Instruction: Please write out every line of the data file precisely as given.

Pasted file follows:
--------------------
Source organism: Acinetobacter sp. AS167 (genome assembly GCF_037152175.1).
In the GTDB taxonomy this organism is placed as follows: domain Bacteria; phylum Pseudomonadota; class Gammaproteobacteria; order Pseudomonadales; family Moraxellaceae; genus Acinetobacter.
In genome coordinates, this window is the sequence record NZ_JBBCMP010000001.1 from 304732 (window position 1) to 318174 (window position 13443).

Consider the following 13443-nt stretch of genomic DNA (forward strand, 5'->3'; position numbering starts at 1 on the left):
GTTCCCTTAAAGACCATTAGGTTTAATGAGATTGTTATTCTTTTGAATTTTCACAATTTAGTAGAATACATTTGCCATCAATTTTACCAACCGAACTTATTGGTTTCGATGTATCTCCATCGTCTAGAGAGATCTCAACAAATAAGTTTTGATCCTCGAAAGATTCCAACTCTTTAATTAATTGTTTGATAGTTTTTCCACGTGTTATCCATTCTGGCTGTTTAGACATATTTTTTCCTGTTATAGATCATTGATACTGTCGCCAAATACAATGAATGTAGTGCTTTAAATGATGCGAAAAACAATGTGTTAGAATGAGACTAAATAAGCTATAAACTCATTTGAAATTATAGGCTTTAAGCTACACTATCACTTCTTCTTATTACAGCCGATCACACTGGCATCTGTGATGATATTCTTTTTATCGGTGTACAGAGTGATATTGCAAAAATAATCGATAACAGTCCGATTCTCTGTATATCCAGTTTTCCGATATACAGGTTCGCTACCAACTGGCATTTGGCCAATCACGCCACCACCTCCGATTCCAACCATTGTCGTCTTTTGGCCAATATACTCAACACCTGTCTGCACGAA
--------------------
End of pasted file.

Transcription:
Source organism: Acinetobacter sp. AS167 (genome assembly GCF_037152175.1).
In the GTDB taxonomy this organism is placed as follows: domain Bacteria; phylum Pseudomonadota; class Gammaproteobacteria; order Pseudomonadales; family Moraxellaceae; genus Acinetobacter.
In genome coordinates, this window is the sequence record NZ_JBBCMP010000001.1 from 304732 (window position 1) to 318174 (window position 13443).

Consider the following 13443-nt stretch of genomic DNA (forward strand, 5'->3'; position numbering starts at 1 on the left):
GTTCCCTTAAAGACCATTAGGTTTAATGAGATTGTTATTCTTTTGAATTTTCACAATTTAGTAGAATACATTTGCCATCAATTTTACCAACCGAACTTATTGGTTTCGATGTATCTCCATCGTCTAGAGAGATCTCAACAAATAAGTTTTGATCCTCGAAAGATTCCAACTCTTTAATTAATTGTTTGATAGTTTTTCCACGTGTTATCCATTCTGGCTGTTTAGACATATTTTTTCCTGTTATAGATCATTGATACTGTCGCCAAATACAATGAATGTAGTGCTTTAAATGATGCGAAAAACAATGTGTTAGAATGAGACTAAATAAGCTATAAACTCATTTGAAATTATAGGCTTTAAGCTACACTATCACTTCTTCTTATTACAGCCGATCACACTGGCATCTGTGATGATATTCTTTTTATCGGTGTACAGAGTGATATTGCAAAAATAATCGATAACAGTCCGATTCTCTGTATATCCAGTTTTCCGATATACAGGTTCGCTACCAACTGGCATTTGGCCAATCACGCCACCACCTCCGATTCCAACCATTGTCGTCTTTTGGCCAATATACTCAACACCTGTCTGCACGAA